1. Separate the “have to” from the “want to.” Sometimes you can’t focus on an assignment with a deadline until you officially set aside (just for now) the fun writing thing you’d rather be doing … or non-writing thing.
2. Write down everything that is distracting you, whether it’s a thought, an idea, or something you’d “rather be doing” that isn’t writing-related. Just get it all out in the open.
3. Look at your “I’d rather be doing this thing” list. Think of how much more you’d enjoy that thing if you saved it until after you finished your writing for the day.
4. Be honest with yourself about why you “don’t want to” write. Are you tired? Bored? Scared? Unsure? Check in with yourself and acknowledge — maybe even tackle head-on — your own feelings.
5. Move away from the things you tend to do instead of writing when you’re low on motivation. (For me this means stepping away from any device that would allow me to shop on Amazon … oops.)
6. Minimize or tighten your goal. Were you planning to write 1,000 words tonight? Maybe shoot for 500 instead and see if that’s more manageable, or easier to approach.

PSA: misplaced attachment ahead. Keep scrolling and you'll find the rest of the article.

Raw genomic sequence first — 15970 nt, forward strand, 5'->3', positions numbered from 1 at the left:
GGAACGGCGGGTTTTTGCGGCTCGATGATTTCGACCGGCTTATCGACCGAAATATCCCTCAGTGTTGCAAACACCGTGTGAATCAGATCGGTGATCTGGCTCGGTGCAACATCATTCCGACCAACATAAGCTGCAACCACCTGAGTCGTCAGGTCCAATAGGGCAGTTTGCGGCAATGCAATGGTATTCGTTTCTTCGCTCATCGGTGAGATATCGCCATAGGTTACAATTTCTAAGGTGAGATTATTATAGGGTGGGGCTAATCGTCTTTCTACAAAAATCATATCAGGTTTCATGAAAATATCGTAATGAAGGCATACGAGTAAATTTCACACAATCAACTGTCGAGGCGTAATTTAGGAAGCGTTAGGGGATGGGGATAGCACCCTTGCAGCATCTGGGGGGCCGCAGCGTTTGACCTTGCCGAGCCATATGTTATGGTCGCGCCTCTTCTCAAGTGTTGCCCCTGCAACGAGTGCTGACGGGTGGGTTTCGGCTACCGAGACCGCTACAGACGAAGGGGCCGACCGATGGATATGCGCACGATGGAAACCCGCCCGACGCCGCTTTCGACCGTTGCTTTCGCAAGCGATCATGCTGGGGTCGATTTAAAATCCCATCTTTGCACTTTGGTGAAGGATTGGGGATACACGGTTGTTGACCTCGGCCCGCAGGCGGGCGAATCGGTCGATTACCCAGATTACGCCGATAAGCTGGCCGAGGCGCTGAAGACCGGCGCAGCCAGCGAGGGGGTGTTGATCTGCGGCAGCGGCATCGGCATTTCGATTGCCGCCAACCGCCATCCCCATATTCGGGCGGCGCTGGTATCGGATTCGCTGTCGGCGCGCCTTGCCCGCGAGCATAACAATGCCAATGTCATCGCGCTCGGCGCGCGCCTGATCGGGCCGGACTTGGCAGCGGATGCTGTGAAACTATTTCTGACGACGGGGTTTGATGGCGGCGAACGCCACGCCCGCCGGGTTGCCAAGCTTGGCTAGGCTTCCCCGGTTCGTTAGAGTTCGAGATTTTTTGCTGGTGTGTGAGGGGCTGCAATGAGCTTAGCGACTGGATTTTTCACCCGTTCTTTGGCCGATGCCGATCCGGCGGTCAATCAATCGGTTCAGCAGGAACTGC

7. Set a “start time” and go do something fun — with a time limit — until that time. Then go straight to your writing place and do the thing. Try. Really try.
8. Don’t talk down to yourself for struggling to get something done. Everyone struggles. Everyone has those days. Encourage yourself. Try to stay positive.
9. Writing about how unmotivated you feel to write sounds like a weird approach, but it’s magically “cured” my lack of motivation more times than I can count.
10. Write down, read, recall, say out loud the reasons(s) you wanted to start writing in the first place. Sometimes you just need a quick reminder, even from yourself, that your dreams are not pointless.
11. Never give up completely. Shift focus, yes. Set things aside, yes. Take breaks. Give yourself room to breathe. But don’t deny yourself space to create. You deserve better than that.
Meg is the creator of Novelty Revisions, dedicated to helping writers put their ideas into words. She is an editor and writer, and a 12-time NaNoWriMo winner. Follow Meg on Twitter for tweets about writing, food, and Star Wars.